- Studies suggest that obesity reduces mortality
- A study was conducted compiling information from several researches to evaluate this theory in diabetes patients
- More such studies are required before this theory can be accepted or refuted
Obesity does not reduce mortality in young patients
with diabetes, suggested a research,
was published in the Journal of Diabetes
The link between obesity and disease conditions is well known. Obesity increases the risk for conditions like heart attack, heart failure, high blood pressure, diabetes, stroke and sleep apnea. The excess weight puts a lot of stress on the knees resulting in osteoarthritis. The increasing incidence of obesity in children is of particular concern and calls for remedial measures to improve the daily diet and physical activity of kids.
Obesity increases insulin resistance, that is, it reduces the effectiveness of insulin, and therefore predisposes to type 2 diabetes. In fact, regular exercise and weight reduction can bring the glucose levels back to normal in individuals with borderline diabetes.
The obesity paradox has been a point of discussion in the medical world in the recent years. The once dreaded obesity has been suggested to actually reduce the death rates as compared to individuals with normal weight.
Researchers studied if obesity could reduce death rates in patients with diabetes. They compiled information from twenty studies which covered around two hundred thousand patients. They found that:
- The risk for mortality from all causes was lesser in obese patients as compared to normal weight patients, though the result was not statistically significant.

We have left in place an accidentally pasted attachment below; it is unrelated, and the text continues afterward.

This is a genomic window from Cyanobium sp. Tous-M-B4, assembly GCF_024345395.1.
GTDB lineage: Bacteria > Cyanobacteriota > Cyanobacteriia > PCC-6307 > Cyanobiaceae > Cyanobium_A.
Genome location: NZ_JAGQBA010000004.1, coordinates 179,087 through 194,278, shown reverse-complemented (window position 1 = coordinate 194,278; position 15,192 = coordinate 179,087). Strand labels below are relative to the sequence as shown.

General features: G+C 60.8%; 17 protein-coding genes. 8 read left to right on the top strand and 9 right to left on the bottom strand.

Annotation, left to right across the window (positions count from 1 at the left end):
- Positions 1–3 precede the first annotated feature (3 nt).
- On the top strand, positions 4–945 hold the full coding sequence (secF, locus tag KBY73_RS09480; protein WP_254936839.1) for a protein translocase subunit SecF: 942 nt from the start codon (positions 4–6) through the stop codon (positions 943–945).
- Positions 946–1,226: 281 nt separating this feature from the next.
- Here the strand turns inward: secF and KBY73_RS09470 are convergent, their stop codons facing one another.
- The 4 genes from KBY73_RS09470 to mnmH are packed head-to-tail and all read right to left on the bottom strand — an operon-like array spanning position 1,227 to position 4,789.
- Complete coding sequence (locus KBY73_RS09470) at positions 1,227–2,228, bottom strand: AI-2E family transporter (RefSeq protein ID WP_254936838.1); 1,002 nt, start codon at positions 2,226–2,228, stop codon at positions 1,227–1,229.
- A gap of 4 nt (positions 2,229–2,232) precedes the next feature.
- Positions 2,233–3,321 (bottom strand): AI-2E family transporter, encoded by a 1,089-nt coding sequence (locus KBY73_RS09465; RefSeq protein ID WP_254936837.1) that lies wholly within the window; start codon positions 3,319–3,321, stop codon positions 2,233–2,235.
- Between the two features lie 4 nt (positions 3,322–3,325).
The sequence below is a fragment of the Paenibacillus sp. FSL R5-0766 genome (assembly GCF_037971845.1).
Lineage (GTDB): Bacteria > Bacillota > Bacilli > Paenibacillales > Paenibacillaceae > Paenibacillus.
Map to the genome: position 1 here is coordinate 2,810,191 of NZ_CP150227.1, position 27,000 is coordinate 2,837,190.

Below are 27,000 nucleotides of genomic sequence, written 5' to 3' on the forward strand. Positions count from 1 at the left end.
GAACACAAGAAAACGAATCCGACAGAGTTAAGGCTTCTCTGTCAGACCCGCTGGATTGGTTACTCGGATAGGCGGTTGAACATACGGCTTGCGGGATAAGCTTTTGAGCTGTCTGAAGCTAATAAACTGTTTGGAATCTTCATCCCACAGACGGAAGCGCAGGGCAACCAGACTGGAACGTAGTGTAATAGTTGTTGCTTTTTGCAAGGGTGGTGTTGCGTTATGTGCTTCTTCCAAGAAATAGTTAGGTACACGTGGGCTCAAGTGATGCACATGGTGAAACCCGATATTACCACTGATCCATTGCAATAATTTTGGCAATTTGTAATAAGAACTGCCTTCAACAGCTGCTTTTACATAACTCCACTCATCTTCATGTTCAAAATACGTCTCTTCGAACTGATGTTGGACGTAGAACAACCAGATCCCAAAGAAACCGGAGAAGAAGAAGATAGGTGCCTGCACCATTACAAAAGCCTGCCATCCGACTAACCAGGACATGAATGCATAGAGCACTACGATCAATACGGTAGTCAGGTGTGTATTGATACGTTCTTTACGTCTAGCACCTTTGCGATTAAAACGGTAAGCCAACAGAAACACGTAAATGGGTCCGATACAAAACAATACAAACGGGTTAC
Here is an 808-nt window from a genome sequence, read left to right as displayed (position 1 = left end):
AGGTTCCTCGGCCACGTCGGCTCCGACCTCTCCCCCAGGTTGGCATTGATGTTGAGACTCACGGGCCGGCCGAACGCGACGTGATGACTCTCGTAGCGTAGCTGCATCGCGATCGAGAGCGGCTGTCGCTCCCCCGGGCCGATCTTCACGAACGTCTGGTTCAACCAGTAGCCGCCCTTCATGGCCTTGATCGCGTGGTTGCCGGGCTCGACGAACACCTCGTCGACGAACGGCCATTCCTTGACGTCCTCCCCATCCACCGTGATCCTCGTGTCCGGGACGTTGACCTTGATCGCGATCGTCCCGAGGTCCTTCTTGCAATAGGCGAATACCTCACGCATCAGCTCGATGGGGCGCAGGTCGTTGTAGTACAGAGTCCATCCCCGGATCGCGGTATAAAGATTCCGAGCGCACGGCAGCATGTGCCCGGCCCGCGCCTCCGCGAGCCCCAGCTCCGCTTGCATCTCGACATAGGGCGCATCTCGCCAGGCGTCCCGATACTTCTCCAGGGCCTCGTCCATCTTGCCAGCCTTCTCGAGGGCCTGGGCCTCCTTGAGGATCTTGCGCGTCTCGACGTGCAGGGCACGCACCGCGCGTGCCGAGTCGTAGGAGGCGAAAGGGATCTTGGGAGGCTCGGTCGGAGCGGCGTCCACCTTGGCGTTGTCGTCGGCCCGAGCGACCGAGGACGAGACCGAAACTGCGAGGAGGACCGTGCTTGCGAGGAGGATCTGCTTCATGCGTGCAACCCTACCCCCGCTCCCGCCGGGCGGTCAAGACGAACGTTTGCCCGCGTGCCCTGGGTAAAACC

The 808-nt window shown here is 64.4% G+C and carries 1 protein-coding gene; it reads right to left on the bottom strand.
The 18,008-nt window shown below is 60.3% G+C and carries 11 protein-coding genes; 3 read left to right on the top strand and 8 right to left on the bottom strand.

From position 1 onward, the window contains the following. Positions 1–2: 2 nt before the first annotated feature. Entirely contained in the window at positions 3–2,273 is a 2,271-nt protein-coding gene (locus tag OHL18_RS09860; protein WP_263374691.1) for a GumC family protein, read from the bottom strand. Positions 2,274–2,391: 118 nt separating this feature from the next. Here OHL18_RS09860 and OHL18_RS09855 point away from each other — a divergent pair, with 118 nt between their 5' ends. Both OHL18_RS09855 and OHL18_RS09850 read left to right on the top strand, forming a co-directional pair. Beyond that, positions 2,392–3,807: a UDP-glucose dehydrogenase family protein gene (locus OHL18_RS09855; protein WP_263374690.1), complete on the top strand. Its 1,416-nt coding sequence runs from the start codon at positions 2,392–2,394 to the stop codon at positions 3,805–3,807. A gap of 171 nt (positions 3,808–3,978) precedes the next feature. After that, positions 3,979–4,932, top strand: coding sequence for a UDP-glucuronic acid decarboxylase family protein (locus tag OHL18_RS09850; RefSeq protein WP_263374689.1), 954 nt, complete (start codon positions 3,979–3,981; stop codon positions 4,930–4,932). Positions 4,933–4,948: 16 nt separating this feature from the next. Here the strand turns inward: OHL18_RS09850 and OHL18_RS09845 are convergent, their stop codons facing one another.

- The reduced mortality in obese patients was applicable only for elderly patients and in studies with a follow-up period of less than 10 years
- The positive effect of obesity on mortality reduced on long-term follow-up
- Elderly people often suffer from conditions like high cholesterol levels and hypertension irrespective of whether they are obese or not. These disorders may not be so common in younger individuals with normal weight. Therefore, the adverse effect of obesity in younger individuals may be more obvious.
- In younger patients, factors like genetic factors and latent autoimmune diabetes in adults, may be present, which could worsen the outcomes in this population.
- The data is based on BMI which, as discussed above, cannot differentiate between weight due to fat or muscle. This could skew the results in such a study. Muscle mass actually reduces insulin resistance and improves diabetes. Such 'obese' patients may be healthy.
- They did not consider whether a weight change in a person could affect the risk of death
- The type of diabetes could not be confirmed in all the studies as type 2 diabetes
- The fitness levels of the individuals, whether young or old, was not ascertained in these studies
- Gao F. Impact of obesity on mortality in patients with diabetes: Meta-analysis of 20 studies including 250,016 patients 2017; DOI: 10.1111/jdi.12677
Please use one of the following formats to cite this article in your essay, paper or report:
Dr. Simi Paknikar. (2017, June 12). The Obesity-Mortality Paradox Re-visited. Medindia. Retrieved on Sep 28, 2022 from https://www.medindia.net/news/healthinfocus/the-obesity-mortality-paradox-re-visited-170796-1.htm.
Dr. Simi Paknikar. "The Obesity-Mortality Paradox Re-visited". Medindia. Sep 28, 2022. <https://www.medindia.net/news/healthinfocus/the-obesity-mortality-paradox-re-visited-170796-1.htm>.
Dr. Simi Paknikar. "The Obesity-Mortality Paradox Re-visited". Medindia. https://www.medindia.net/news/healthinfocus/the-obesity-mortality-paradox-re-visited-170796-1.htm. (accessed Sep 28, 2022).
Dr. Simi Paknikar. 2021. The Obesity-Mortality Paradox Re-visited. Medindia, viewed Sep 28, 2022, https://www.medindia.net/news/healthinfocus/the-obesity-mortality-paradox-re-visited-170796-1.htm.